A new caution on how breast cancer care also can harm women’s hearts

wheartatttack-238x300As cardiologists and oncologists swap cross-fire about the conditions they treat and how they do so, here’s hoping that, above all, their female patients end up helped and not harmed, getting vital information about risks and benefits of therapies for two of the leading killers of women: heart disease and breast cancer.

What’s behind the medical specialists’ cross currents? Cardiologists and the American Heart Association are pointing to a major therapeutic statement published in the medical journal Circulation.

On the one hand, it provides what many see as an important, needed call to doctors of all kinds to recognize that heart disease among women goes “dangerously under-diagnosed and under-treated,” due in no small part because practitioners still fail to see that women suffer heart attacks in different ways than do many men. They do not, for example, suffer stabbing chest pain, radiating into the arm. Instead, as they experience clogs in tiny veins and arteries, they may feel a constant exhaustion and a discomfort as if they were having their chest squeezed or crushed.

As they treat women for their heart disease and its different manifestation, the scientific guidance also urges cardiologists and oncologists to better recognize and reckon with the reality that current radiation treatments and chemotherapies can cause cardiac failure and other cardiovascular woes. These may not show up for years after treatment.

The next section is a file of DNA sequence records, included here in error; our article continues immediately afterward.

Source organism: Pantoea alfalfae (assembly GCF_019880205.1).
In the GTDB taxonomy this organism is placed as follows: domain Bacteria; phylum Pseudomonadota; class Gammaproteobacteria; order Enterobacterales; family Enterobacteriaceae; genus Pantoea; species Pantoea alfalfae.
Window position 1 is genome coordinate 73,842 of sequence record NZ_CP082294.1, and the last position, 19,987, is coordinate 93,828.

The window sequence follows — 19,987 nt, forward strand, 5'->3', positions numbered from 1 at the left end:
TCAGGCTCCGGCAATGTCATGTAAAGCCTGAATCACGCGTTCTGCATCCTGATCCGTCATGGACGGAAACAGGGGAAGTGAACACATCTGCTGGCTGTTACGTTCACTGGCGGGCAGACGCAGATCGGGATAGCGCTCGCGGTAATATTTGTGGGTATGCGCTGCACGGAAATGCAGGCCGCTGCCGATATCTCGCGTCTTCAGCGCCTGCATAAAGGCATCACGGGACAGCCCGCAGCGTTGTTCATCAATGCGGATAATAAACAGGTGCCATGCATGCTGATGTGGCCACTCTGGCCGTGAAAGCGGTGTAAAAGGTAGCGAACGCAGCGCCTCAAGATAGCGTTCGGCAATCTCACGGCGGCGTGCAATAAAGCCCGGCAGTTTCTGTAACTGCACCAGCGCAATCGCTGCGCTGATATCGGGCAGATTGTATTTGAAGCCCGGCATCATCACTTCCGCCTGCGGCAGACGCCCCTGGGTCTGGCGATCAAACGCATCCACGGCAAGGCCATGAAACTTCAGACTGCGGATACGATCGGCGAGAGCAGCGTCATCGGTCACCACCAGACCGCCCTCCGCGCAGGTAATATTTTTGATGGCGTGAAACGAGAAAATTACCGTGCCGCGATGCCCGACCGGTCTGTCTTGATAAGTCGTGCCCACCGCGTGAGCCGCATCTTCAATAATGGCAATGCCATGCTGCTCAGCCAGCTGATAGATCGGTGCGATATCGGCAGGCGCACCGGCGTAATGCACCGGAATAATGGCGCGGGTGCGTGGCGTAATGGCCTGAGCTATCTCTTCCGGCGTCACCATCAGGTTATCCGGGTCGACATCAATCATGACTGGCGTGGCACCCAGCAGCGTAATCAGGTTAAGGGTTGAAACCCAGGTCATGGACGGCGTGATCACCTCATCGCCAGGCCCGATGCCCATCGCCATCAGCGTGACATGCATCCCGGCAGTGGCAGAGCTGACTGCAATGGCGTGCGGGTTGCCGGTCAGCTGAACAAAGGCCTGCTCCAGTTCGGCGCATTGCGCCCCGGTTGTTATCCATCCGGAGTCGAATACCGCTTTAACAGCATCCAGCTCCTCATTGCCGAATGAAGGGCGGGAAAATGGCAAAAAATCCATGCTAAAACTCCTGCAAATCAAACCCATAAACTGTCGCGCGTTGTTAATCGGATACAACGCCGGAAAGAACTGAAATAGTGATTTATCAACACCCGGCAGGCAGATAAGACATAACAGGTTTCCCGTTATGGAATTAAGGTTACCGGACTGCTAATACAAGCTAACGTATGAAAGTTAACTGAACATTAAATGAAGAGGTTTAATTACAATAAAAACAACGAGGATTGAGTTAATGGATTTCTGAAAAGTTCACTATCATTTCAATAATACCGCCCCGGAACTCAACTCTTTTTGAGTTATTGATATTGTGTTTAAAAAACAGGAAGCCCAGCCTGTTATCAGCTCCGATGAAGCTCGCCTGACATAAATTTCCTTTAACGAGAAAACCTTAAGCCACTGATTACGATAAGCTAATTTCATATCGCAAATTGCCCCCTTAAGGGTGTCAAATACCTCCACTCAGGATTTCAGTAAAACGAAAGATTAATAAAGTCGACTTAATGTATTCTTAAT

Women and their doctors should not see this information as a deterrence to getting urgent, recommended, and appropriate breast cancer treatments. Their doctors should work to minimize the harms that these can cause, and they must provide women with more information and context about breast cancer and heart disease, the statement urges.

The heart association, in its own information about the statement, has emphasized that risk factors overlap for cardiac and breast cancer woes, including “age, tobacco use, diet, obesity and sedentary lifestyle.” But the group adds this pointed language: